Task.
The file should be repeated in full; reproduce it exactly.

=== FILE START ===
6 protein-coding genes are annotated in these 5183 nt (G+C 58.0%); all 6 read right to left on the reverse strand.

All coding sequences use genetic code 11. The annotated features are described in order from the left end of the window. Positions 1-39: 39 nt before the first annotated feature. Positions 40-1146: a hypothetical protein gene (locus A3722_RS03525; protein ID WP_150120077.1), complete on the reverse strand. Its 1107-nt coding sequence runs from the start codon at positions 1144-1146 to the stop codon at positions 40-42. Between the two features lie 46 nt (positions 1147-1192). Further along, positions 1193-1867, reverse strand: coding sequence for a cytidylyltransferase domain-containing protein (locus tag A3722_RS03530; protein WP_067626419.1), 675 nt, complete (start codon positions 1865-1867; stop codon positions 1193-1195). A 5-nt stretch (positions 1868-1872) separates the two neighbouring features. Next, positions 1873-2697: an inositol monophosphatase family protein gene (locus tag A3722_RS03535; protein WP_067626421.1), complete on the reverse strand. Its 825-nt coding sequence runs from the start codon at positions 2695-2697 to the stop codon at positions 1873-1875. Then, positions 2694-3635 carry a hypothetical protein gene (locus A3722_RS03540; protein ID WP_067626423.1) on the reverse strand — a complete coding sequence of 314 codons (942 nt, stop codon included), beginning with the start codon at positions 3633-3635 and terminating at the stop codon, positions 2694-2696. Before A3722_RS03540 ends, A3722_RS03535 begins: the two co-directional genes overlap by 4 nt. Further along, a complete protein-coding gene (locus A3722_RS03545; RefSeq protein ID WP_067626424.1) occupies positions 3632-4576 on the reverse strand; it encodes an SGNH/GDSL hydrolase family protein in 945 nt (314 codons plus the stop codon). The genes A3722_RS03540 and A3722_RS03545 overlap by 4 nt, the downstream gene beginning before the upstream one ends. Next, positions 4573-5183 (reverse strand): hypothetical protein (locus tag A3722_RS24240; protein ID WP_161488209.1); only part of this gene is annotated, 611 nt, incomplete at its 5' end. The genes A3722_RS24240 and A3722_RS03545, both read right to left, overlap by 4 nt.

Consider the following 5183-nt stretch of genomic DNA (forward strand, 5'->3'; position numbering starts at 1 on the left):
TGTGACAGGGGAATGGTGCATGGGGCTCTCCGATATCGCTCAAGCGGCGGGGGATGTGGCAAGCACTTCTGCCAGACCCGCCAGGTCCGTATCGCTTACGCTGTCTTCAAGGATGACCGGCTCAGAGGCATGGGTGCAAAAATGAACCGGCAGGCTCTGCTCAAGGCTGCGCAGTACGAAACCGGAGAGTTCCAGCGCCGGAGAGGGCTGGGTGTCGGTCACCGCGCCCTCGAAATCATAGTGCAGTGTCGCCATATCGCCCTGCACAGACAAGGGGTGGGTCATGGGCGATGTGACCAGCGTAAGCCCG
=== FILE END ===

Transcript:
6 protein-coding genes are annotated in these 5183 nt (G+C 58.0%); all 6 read right to left on the reverse strand.

All coding sequences use genetic code 11. The annotated features are described in order from the left end of the window. Positions 1-39: 39 nt before the first annotated feature. Positions 40-1146: a hypothetical protein gene (locus A3722_RS03525; protein ID WP_150120077.1), complete on the reverse strand. Its 1107-nt coding sequence runs from the start codon at positions 1144-1146 to the stop codon at positions 40-42. Between the two features lie 46 nt (positions 1147-1192). Further along, positions 1193-1867, reverse strand: coding sequence for a cytidylyltransferase domain-containing protein (locus tag A3722_RS03530; protein WP_067626419.1), 675 nt, complete (start codon positions 1865-1867; stop codon positions 1193-1195). A 5-nt stretch (positions 1868-1872) separates the two neighbouring features. Next, positions 1873-2697: an inositol monophosphatase family protein gene (locus tag A3722_RS03535; protein WP_067626421.1), complete on the reverse strand. Its 825-nt coding sequence runs from the start codon at positions 2695-2697 to the stop codon at positions 1873-1875. Then, positions 2694-3635 carry a hypothetical protein gene (locus A3722_RS03540; protein ID WP_067626423.1) on the reverse strand — a complete coding sequence of 314 codons (942 nt, stop codon included), beginning with the start codon at positions 3633-3635 and terminating at the stop codon, positions 2694-2696. Before A3722_RS03540 ends, A3722_RS03535 begins: the two co-directional genes overlap by 4 nt. Further along, a complete protein-coding gene (locus A3722_RS03545; RefSeq protein ID WP_067626424.1) occupies positions 3632-4576 on the reverse strand; it encodes an SGNH/GDSL hydrolase family protein in 945 nt (314 codons plus the stop codon). The genes A3722_RS03540 and A3722_RS03545 overlap by 4 nt, the downstream gene beginning before the upstream one ends. Next, positions 4573-5183 (reverse strand): hypothetical protein (locus tag A3722_RS24240; protein ID WP_161488209.1); only part of this gene is annotated, 611 nt, incomplete at its 5' end. The genes A3722_RS24240 and A3722_RS03545, both read right to left, overlap by 4 nt.

Consider the following 5183-nt stretch of genomic DNA (forward strand, 5'->3'; position numbering starts at 1 on the left):
TGTGACAGGGGAATGGTGCATGGGGCTCTCCGATATCGCTCAAGCGGCGGGGGATGTGGCAAGCACTTCTGCCAGACCCGCCAGGTCCGTATCGCTTACGCTGTCTTCAAGGATGACCGGCTCAGAGGCATGGGTGCAAAAATGAACCGGCAGGCTCTGCTCAAGGCTGCGCAGTACGAAACCGGAGAGTTCCAGCGCCGGAGAGGGCTGGGTGTCGGTCACCGCGCCCTCGAAATCATAGTGCAGTGTCGCCATATCGCCCTGCACAGACAAGGGGTGGGTCATGGGCGATGTGACCAGCGTAAGCCCG